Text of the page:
• Don’t take challenging students’ behavior personally: If a student is being challenging (note: not “meddlesome” or “bad”, as these words can often make you feel negatively toward the student), don’t take it personally. They would try to act out with anyone so long as they thought they could get away with it. Korean students are pushed very hard in all aspects of their lives, and are often pressured to pretend things like free time or the opposite sex don’t exist in favor of studying harder. Teachers and adults here regularly forget (or choose to ignore) that they’re growing kids just like we all once were, so these stressed students may try to act out whenever they think they can.

Continue reading Tips for sanely teaching English in Korea

My Korean resources

Here’s the Korean equivalent for my Swedish resources and my Norwegian resources, in order from most to least used and helpful:

  • Memrise: Used all the time during any stage of learning Korean, or any other language, for that matter. Using Memrise is like using flashcards, but a lot more beneficial since it utilizes not just repetition, but spaced repetition. That means it checks how long ago you learned a word and reminds you to revisit the word at a time when you’re most likely to be about to forget it. It often has (user-created!) mnemonic devices to help aid the recall process even further. I wholeheartedly recommend Memrise to anyone who’s learning any language. You can even create your own deck to help other users practice! In fact, here’s the deck my friend made to coincide with what you learn from Korean Made Simple, which I’ll talk about in a few bullets.
  • Dongsa: The Android and iOS versions are the equivalent of its website. It’s an incredibly useful site like Verbix (though Verbix has the Romanizations on the main page if that’s important to you, and also has far more languages available), and can be used on the go to type in an unfamiliar infinitive verb and have it conjugated for you, even if it’s irregular! One thing that Dongsa does have over Verbix is that, since it focuses solely on Korean, when you click on a conjugation, it tells you why the verb is conjugated that way! The value of this can’t be underestimated, of course.
  • Talk to Me in Korean podcast: Used from the very beginning. They have beginner and intermediate lessons, and their content is quite good! Their podcast is very helpful but also sometimes 10-20 minutes long, much of which is very fluffed up with lots of English conversation between the teachers. Now, though it is extremely helpful, I must say that, depending on how familiar you are with learning languages, it’s sometimes much faster to download their lesson .pdfs and learn them on your own, or maybe just fast-forward through the podcast past the fluff. Besides this, though, I definitely recommend the TTMIK community, as they’re a lovely and helpful bunch of people and will answer any Korean language or cultural questions you have!
  • Korean Made Simple: Great resource to teach incredibly useful vocabulary and grammar construction. This can be used from the beginning, and was made by a guy who learned Korean himself, so is quite familiar with the process of learning Korean.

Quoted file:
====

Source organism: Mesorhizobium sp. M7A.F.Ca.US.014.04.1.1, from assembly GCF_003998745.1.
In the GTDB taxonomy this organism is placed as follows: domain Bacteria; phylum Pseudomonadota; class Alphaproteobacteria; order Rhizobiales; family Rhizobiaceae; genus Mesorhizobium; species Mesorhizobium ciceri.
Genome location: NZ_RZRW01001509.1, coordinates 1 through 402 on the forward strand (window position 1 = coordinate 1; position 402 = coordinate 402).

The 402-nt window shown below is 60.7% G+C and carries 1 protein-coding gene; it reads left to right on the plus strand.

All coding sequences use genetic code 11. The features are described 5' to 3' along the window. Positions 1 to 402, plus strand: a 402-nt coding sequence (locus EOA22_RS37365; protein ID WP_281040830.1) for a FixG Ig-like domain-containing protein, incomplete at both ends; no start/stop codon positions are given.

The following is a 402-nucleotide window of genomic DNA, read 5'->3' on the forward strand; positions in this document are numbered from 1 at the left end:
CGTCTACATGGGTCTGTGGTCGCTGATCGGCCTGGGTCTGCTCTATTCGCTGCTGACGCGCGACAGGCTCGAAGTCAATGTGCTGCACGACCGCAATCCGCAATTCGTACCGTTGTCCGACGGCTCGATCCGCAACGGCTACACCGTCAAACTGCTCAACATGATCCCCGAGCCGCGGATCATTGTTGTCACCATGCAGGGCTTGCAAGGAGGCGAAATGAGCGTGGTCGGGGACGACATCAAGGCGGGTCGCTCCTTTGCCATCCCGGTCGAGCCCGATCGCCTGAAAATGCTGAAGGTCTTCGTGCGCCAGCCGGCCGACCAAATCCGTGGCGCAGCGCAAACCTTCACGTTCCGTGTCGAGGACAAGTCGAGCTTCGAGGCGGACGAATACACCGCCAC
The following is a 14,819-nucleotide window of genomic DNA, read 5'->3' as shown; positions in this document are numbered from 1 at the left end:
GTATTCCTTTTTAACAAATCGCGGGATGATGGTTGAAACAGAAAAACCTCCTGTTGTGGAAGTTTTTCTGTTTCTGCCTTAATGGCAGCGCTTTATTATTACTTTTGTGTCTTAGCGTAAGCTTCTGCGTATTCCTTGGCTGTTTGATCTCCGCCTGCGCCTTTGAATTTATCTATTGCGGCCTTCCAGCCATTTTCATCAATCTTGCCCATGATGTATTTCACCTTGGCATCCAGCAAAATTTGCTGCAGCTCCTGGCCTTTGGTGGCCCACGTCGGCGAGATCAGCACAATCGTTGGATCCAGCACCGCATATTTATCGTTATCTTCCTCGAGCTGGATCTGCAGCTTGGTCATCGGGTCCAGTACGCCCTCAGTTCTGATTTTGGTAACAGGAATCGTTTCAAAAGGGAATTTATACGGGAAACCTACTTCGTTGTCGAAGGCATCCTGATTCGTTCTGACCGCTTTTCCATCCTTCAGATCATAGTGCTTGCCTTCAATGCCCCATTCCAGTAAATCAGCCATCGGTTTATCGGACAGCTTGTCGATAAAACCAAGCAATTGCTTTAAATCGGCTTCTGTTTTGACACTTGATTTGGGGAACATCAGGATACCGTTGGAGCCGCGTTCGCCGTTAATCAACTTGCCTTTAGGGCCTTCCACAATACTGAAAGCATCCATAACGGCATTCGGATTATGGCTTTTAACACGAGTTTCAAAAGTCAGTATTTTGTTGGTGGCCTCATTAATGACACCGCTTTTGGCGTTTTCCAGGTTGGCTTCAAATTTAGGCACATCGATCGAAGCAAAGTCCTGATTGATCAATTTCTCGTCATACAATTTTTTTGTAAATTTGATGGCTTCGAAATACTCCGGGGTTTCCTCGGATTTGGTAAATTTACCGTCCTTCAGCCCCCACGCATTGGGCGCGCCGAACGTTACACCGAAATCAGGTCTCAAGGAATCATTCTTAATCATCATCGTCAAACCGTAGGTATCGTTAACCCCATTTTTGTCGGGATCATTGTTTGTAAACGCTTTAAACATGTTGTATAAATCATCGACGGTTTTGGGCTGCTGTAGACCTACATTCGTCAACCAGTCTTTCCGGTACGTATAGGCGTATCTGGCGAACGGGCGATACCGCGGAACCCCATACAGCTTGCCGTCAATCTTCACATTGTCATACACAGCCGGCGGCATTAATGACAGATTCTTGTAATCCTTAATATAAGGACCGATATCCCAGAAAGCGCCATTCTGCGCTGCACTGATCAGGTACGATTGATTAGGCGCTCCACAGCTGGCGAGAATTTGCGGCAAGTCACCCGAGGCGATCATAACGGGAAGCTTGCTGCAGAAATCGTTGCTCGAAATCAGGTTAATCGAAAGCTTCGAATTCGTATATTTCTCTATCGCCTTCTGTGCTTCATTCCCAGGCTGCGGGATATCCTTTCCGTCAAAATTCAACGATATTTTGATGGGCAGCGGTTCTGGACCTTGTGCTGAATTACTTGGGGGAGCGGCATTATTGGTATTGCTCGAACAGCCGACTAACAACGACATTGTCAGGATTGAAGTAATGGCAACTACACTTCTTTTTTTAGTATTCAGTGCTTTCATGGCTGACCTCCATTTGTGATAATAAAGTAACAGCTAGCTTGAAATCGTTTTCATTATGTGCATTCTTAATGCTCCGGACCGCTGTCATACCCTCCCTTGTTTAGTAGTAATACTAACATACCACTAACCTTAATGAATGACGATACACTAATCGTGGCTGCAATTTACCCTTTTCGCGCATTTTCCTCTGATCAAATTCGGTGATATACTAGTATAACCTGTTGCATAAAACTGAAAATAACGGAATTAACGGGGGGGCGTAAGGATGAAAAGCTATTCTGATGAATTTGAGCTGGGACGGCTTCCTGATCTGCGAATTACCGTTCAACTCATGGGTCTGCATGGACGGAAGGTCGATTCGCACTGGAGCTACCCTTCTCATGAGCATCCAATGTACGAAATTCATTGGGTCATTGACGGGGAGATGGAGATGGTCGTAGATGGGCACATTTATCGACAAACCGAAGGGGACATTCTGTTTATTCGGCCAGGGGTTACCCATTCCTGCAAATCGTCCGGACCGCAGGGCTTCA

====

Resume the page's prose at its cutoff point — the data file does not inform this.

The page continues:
• LingQ: Used to start learning words, though given the occasional irregularities in Korean spacing of words, it can sometimes be less useful than for other languages. However, this can be used from the very beginning! LingQ is a fantastic site that allows you to hover your cursor over words in their different language lessons and stories and see the meaning. When you feel comfortable with a word, you mark it as known and move on. This is also the tool that gives me those nifty, auto-updated language badges on the right sidebar.

Continue reading My Korean resources

Stereotypes of countries around the world

Keep in mind these are tidbits and/or very generalizing and playful stereotypes I’ve come up with by going to these countries and meeting people from them.

Americans:
– Blunt as a knife.
– Describe distances in driving time.
– Describe time in numbers (5:50 is most times “five fifty”, not “ten to six” or “five after quarter to six”).
– Devout (comparatively to other [especially European] countries).
– Friendly.
– Loud.
– Main exports are obesity and friendliness.
– Mediocre drivers due to medium-priced driver’s tests and licenses.
– Notable music genres include rock and jazz.
– Out of shape.
– Patriotic.
– Slogan: Add sugar to everything!
– Tip most everyone.
– Use big adjectives generously (“Wow!” “That’s great!” “That sounds awesome!”).
– Use the imperial measuring system, often leading to confusion with the metric system.

The British:
– Clever.
– Crazy about gardens, just like the Dutch.
– Cynical.
– Pessimistic.
– Sarcastic.
– Sardonic.
– Tongue-in-cheek sense of humor.

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Pros and cons of different countries I’ve been to so far

I’ve found a lot of differences between England, the Netherlands, Norway, Sweden, and the US in my travels, and I’d like to espouse on those here. Every place has its advantages and disadvantages, some more obvious than the others:

England

England walk

Default grocery stores: Sainsbury’s, Tesco.
Payment:
Visa, MasterCard, and other major debit and credit cards; cash.

Pros

  • Good food selection: There’s a huge selection of food here, much like in the US, and especially when you go to Sainsbury’s.
  • Fair number of places to find cheap things: England has a lot of different shops, but even though they can be quite expensive, you can usually find another shop with a cheaper version of exactly what you were looking for.

Continue reading Pros and cons of different countries I’ve been to so far